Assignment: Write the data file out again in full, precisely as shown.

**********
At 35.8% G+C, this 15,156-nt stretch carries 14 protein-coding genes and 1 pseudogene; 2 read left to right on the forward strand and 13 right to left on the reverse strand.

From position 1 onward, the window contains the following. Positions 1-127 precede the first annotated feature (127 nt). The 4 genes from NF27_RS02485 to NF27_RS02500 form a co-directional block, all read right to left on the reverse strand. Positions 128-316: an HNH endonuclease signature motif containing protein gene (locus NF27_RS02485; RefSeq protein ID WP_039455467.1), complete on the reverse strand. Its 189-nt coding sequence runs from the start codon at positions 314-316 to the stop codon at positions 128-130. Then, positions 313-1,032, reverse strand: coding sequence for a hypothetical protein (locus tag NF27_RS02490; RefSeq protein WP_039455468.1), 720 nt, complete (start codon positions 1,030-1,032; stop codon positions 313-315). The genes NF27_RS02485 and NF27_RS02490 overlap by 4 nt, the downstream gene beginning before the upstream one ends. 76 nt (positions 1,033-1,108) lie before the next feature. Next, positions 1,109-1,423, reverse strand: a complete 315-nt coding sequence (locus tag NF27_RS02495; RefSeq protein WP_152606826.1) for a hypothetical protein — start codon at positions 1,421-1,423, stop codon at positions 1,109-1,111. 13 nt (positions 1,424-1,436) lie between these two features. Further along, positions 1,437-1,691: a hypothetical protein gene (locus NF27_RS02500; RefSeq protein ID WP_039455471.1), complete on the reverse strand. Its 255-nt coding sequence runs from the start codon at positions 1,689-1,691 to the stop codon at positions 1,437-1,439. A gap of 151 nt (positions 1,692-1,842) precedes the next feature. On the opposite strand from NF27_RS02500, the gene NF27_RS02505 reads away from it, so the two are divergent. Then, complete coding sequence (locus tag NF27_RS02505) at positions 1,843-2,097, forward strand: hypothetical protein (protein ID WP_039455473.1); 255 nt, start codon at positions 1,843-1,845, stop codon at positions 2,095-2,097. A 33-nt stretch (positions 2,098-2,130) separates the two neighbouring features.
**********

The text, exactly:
At 35.8% G+C, this 15,156-nt stretch carries 14 protein-coding genes and 1 pseudogene; 2 read left to right on the forward strand and 13 right to left on the reverse strand.

From position 1 onward, the window contains the following. Positions 1-127 precede the first annotated feature (127 nt). The 4 genes from NF27_RS02485 to NF27_RS02500 form a co-directional block, all read right to left on the reverse strand. Positions 128-316: an HNH endonuclease signature motif containing protein gene (locus NF27_RS02485; RefSeq protein ID WP_039455467.1), complete on the reverse strand. Its 189-nt coding sequence runs from the start codon at positions 314-316 to the stop codon at positions 128-130. Then, positions 313-1,032, reverse strand: coding sequence for a hypothetical protein (locus tag NF27_RS02490; RefSeq protein WP_039455468.1), 720 nt, complete (start codon positions 1,030-1,032; stop codon positions 313-315). The genes NF27_RS02485 and NF27_RS02490 overlap by 4 nt, the downstream gene beginning before the upstream one ends. 76 nt (positions 1,033-1,108) lie before the next feature. Next, positions 1,109-1,423, reverse strand: a complete 315-nt coding sequence (locus tag NF27_RS02495; RefSeq protein WP_152606826.1) for a hypothetical protein — start codon at positions 1,421-1,423, stop codon at positions 1,109-1,111. 13 nt (positions 1,424-1,436) lie between these two features. Further along, positions 1,437-1,691: a hypothetical protein gene (locus NF27_RS02500; RefSeq protein ID WP_039455471.1), complete on the reverse strand. Its 255-nt coding sequence runs from the start codon at positions 1,689-1,691 to the stop codon at positions 1,437-1,439. A gap of 151 nt (positions 1,692-1,842) precedes the next feature. On the opposite strand from NF27_RS02500, the gene NF27_RS02505 reads away from it, so the two are divergent. Then, complete coding sequence (locus tag NF27_RS02505) at positions 1,843-2,097, forward strand: hypothetical protein (protein ID WP_039455473.1); 255 nt, start codon at positions 1,843-1,845, stop codon at positions 2,095-2,097. A 33-nt stretch (positions 2,098-2,130) separates the two neighbouring features.